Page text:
Despite her fear, she refused to let the same thing happen to her. “I knew that no matter what happened,” she wrote, “I would never yield to this white man’s bestiality.” “I was ready to die,” she said, “but give my consent, never. Never, never.” Parks was absolutely defiant: “If he wanted to kill me and rape a dead body,” she said, “he was welcome, but he would have to kill me first.”
Contrary to the stereotyped and more passive images we have been inculcated with about Parks, I was not a bit surprised to find Parks, like many of us, believed strongly in self-defense. Jeanne Theoharis discussed this on Democracy Now!
AMY GOODMAN: Who was Rosa Parks’ hero?
JEANNE THEOHARIS: Rosa Parks’ hero, she describes as Malcolm X. She very much—she loved, she admired, she had—I mean, she had tremendous admiration for King, but she describes Malcolm X as her personal hero. Rosa Parks was a lifelong believer in self-defense. Obviously she gets that from her grandfather. In many ways, Malcolm X reminds her of her grandfather. Malcolm X’s willingness to sort of talk about sort of Northern liberalism and Northern hypocrisy, Malcolm X’s very early opposition to the war in Vietnam—all of these things are very similar to her sort of political outlook, and therefore, I think, she very much looks to him.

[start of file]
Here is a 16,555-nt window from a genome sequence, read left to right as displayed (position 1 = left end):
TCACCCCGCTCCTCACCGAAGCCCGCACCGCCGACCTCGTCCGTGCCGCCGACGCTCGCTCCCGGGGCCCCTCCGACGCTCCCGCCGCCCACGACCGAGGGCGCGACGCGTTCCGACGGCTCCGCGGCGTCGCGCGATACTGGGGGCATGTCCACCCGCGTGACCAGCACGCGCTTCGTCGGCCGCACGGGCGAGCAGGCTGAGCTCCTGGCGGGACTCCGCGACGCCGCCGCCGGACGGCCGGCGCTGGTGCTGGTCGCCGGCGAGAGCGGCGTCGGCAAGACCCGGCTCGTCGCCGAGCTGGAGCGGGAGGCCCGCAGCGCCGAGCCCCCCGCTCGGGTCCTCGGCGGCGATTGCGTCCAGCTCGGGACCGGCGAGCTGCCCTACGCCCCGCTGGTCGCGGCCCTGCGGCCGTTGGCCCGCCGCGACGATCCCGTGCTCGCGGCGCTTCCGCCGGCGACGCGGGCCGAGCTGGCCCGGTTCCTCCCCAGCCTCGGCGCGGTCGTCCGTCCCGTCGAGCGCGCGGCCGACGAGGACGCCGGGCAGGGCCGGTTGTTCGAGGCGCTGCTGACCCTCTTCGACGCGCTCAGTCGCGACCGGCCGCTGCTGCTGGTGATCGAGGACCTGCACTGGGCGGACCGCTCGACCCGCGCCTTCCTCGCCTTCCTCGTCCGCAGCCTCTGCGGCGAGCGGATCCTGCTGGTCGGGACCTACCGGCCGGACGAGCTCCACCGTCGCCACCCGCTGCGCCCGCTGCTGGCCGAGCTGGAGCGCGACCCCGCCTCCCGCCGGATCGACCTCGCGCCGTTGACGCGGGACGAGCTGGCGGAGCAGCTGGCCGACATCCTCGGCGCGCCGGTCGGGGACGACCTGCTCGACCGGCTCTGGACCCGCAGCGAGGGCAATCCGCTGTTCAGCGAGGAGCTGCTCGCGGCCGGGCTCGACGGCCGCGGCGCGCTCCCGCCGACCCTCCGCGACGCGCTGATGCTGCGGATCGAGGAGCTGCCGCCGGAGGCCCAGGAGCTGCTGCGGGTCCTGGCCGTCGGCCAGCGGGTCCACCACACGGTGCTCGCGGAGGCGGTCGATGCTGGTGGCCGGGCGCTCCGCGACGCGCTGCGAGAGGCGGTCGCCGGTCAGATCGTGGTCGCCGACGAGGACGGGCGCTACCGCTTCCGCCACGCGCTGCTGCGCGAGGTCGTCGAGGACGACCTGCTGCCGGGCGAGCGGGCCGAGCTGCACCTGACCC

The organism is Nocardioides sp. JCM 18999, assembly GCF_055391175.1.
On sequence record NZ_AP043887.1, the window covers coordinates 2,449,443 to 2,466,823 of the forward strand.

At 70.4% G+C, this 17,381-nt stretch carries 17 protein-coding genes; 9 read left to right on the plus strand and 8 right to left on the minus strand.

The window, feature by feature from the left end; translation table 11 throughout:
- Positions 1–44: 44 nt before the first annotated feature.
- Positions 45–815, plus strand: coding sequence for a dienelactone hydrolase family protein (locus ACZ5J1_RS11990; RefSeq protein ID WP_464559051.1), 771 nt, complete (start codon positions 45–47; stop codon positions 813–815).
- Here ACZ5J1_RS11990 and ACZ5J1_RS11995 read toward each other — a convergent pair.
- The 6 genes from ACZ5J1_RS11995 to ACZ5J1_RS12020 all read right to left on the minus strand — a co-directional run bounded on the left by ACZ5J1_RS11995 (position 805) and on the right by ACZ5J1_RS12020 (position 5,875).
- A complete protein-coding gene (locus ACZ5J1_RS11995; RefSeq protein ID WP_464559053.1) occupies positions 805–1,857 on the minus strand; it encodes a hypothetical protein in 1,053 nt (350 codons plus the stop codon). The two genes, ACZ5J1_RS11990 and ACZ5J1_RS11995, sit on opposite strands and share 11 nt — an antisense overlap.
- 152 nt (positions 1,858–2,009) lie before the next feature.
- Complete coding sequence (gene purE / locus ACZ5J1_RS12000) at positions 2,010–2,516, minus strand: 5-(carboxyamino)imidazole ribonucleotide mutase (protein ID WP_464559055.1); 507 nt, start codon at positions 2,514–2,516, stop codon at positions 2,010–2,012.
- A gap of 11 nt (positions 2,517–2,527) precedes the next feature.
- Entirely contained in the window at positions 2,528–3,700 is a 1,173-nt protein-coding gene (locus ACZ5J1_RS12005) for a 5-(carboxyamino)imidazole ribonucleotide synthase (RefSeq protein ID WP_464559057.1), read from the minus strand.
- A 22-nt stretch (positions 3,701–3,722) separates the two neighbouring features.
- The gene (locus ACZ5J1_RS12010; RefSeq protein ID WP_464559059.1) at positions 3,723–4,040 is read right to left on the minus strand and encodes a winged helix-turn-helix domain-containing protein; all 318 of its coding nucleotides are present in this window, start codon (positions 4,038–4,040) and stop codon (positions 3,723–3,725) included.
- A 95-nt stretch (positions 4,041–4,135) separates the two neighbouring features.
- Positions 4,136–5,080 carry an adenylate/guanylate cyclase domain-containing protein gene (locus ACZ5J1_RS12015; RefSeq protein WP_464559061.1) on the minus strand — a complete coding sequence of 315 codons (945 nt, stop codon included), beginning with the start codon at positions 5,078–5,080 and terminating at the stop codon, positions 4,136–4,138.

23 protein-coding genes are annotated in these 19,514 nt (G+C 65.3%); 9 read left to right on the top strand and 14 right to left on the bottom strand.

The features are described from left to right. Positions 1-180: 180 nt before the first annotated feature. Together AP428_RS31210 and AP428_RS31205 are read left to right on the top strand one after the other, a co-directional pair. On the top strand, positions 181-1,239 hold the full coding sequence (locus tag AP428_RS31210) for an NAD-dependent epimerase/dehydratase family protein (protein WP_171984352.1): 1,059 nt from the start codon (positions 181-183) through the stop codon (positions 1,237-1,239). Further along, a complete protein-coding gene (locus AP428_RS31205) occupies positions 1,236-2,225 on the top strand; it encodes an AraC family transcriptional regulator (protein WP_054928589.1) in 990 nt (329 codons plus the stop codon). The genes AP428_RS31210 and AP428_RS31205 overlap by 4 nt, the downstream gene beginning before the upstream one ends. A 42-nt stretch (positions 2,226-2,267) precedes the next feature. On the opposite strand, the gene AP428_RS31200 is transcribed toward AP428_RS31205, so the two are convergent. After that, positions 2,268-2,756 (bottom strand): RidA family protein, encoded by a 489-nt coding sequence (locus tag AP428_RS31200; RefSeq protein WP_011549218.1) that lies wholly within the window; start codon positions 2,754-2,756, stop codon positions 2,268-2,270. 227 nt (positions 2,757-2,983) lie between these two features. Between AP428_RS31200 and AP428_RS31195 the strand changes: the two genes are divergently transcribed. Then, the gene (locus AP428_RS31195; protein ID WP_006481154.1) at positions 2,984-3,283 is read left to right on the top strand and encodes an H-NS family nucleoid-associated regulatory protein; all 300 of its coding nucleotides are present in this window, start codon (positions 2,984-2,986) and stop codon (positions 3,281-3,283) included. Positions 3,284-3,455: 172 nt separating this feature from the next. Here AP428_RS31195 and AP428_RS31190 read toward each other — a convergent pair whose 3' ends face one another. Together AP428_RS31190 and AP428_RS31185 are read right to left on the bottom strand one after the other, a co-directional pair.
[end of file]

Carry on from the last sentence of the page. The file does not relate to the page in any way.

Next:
Charles Blow also mentioned this in a piece for the NY Times
Parks was mostly raised by her grandparents. Her grandfather, a follower of Marcus Garvey, often sat vigil on the porch with a rifle in case the Klan came.
So should you happen to read any of the pablum being doled out during Black History Month about the tired older woman who just sat down on that bus, be aware that though yes, Rosa Parks did refuse to give up her seat, and yes she will always be recorded in history for having done so—know the whole story, not just of Parks the individual at one moment in time, but Parks as a symbol of a mass movement which is ongoing—for justice, for equality and an end to racism, racist violence and systemic inequity.
In honor of Rosa Parks, Septima Clark and all those ancestors we can take action, and push the struggle forward—together.